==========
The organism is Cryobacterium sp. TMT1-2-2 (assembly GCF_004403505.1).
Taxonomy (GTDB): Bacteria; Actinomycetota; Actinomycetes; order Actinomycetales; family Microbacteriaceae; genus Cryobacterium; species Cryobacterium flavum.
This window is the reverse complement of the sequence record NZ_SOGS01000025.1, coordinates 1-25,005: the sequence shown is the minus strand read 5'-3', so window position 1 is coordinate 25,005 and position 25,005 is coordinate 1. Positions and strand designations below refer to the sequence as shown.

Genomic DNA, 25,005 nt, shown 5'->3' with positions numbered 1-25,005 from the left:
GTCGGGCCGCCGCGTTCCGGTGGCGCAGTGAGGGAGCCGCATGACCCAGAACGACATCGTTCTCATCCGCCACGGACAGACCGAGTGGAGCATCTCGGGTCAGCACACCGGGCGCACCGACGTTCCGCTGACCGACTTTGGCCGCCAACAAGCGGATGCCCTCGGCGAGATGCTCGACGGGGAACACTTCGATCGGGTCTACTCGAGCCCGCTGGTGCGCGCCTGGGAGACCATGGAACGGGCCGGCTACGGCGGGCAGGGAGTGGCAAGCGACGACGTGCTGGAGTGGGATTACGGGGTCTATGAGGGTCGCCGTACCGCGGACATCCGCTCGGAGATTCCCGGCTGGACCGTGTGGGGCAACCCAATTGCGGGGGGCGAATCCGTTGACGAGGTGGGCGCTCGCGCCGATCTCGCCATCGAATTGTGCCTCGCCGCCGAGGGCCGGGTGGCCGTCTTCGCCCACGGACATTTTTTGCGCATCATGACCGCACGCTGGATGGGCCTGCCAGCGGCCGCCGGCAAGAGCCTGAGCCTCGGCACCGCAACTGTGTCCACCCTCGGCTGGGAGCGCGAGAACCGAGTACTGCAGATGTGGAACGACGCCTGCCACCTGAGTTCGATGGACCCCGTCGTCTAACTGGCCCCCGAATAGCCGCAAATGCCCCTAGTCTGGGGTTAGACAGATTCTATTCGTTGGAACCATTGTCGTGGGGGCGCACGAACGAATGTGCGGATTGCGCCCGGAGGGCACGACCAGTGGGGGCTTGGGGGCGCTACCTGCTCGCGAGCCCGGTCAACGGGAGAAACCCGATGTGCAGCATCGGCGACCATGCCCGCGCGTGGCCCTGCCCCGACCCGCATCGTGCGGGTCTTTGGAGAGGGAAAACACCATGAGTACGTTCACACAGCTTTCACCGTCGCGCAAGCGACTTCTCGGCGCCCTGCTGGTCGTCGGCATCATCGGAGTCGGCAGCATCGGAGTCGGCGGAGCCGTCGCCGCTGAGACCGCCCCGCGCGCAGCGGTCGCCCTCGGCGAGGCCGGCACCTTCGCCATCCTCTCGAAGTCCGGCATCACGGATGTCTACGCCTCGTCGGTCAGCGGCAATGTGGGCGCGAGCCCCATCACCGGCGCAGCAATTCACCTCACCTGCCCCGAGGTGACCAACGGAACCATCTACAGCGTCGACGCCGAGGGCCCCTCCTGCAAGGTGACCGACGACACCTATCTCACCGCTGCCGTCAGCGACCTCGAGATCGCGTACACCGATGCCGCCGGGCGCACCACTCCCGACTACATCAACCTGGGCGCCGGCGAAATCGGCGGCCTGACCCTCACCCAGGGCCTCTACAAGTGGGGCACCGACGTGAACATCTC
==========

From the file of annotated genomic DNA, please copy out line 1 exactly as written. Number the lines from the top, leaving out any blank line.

The organism is Cryobacterium sp. TMT1-2-2 (assembly GCF_004403505.1).